October 2004 | Monitor on Psychology | Vol. 35 No. 9

October 2004 Monitor cover

COVER:
APA's 112th Annual Convention

shadow of a chair

FEATURES

A new story for depression's effects

Research by Ian Gotlib finds that depressed brains fail to respond to prolonged emotional stimuli.

What's behind prejudice?

People's emotions may better predict intolerant behavior toward certain groups than can stereotypes, according to a social psychologist's research.

Training the brain to fix itself

A behavioral neuroscientist's research has led to a technique that helps stroke patients regain lost arm use.

Toomey targets speak out

Two researchers whose HIV-prevention projects were targeted for cancellation by a congressional amendment discussed the importance of fighting for scientific freedom.

Memory divided

Research by psychologist Mark Packard finds interaction and competition between two of the brain's many memory systems.

Assessing mental capacity in older adults

APA and the American Bar Association have teamed up to educate legal and mental health professionals on determining diminished mental capacity in older clients.

A toxic world

Psychologists pointed to a possible link between chemicals in household products and the rise of developmental disorders among children.

From 'isms' to inclusion

Convention speakers shared strategies for applying APA's multicultural guidelines in psychology education and training.

Revealing racism

A psychology course teaches students to notice and oppose tacit acceptance of racism.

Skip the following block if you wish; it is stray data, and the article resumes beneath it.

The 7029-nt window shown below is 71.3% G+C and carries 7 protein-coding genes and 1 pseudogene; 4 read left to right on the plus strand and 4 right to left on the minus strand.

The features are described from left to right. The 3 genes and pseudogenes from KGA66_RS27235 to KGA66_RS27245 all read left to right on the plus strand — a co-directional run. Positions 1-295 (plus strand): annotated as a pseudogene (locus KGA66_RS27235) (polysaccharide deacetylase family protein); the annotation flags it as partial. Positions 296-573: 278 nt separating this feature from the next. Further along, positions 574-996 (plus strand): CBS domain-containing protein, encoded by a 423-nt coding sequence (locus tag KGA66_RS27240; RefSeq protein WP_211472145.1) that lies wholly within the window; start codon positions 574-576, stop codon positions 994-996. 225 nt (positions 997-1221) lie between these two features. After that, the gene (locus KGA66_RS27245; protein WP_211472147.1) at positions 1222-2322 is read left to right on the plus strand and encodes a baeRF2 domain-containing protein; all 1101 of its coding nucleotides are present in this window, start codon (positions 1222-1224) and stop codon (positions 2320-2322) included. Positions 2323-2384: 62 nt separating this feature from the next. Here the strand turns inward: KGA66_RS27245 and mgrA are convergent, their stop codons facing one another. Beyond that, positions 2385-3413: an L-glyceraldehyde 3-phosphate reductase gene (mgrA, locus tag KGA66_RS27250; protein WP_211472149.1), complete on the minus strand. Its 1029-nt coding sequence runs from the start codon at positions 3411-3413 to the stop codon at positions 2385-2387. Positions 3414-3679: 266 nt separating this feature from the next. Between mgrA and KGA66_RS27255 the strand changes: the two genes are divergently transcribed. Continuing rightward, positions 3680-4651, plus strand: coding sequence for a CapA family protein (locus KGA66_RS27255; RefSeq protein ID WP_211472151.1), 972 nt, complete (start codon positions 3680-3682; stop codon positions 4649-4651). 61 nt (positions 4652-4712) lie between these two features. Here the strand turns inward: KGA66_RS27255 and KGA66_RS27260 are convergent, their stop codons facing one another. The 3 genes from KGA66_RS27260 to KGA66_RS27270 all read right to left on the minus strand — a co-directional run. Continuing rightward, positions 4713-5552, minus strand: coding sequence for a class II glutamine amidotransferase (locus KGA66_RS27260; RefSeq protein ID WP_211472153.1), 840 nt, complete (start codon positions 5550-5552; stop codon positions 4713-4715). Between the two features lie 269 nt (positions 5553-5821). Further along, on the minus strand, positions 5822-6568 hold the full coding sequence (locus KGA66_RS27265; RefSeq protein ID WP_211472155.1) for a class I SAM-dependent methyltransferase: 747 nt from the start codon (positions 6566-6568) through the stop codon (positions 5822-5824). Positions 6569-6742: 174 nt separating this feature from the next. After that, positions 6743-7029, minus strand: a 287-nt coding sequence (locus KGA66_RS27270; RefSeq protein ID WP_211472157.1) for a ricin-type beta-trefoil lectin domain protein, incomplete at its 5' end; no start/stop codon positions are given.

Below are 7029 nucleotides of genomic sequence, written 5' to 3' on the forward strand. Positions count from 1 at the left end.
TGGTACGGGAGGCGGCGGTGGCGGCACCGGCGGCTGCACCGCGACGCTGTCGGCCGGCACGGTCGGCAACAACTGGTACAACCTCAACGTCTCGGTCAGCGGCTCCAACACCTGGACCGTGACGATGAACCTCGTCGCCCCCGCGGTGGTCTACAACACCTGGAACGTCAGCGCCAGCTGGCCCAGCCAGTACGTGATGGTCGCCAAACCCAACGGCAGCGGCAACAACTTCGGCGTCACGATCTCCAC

Helping teachers teach effectively

The Coalition for Psychology in Schools and Education is conducting projects to bring psychological research to educators.

Debating learning-disability identification

Do quantitative tests used to determine learning disabilities leads to the best outcomes for students?

Health-care change is coming: What do we do?

Ensuring that psychological services are integral to health-care delivery is key to keeping pace with the market, convention panelists advised.

The patient paper trail

A convention panel offered practitioners advice on keeping solid, safe patient records.

Approaching ethical dilemmas

When facing uncertainty, consult a colleague, refer to APA's Ethics Code and document your decision, advised APA Ethics Committee members.

Striking a balance

APA's president proposed public policy changes to allow time-strapped workers to handle contemporary work and family life.

What makes good people do bad things?

Former APA president drew from research to help explain evil under the backdrop of recent Iraqi prisoner abuses at Abu Ghraib.

Changing behavior through TV heroes

Albert Bandura highlighted how serial dramas grounded in his social learning theory can lead people to make lifestyle changes and alter detrimental social practices.

Getting prostitutes off the streets

A former prostitute credits psychology for helping change her life. She runs a rehabilitation center to help others do the same.

Smarter than the average chimp

Despite different evolutionary paths, dolphins and the great apes may have developed similar cognitive abilities.

Paving the way to forgiveness

Work with victims and perpetrators in South Africa showed one psychologist the power and possibilities of encouraging emotional connections.

Friendlier ties to good health

Our social environment isn't always good medicine.

Leaders in the field

Congratulations to the psychologists recognized at APA's 2004 Annual Convention for their outstanding achievements and contributions to psychology.

Corrections

CORRECTIONS

COLUMNS

Judicial Notebook

President's Column

DEPARTMENTS

People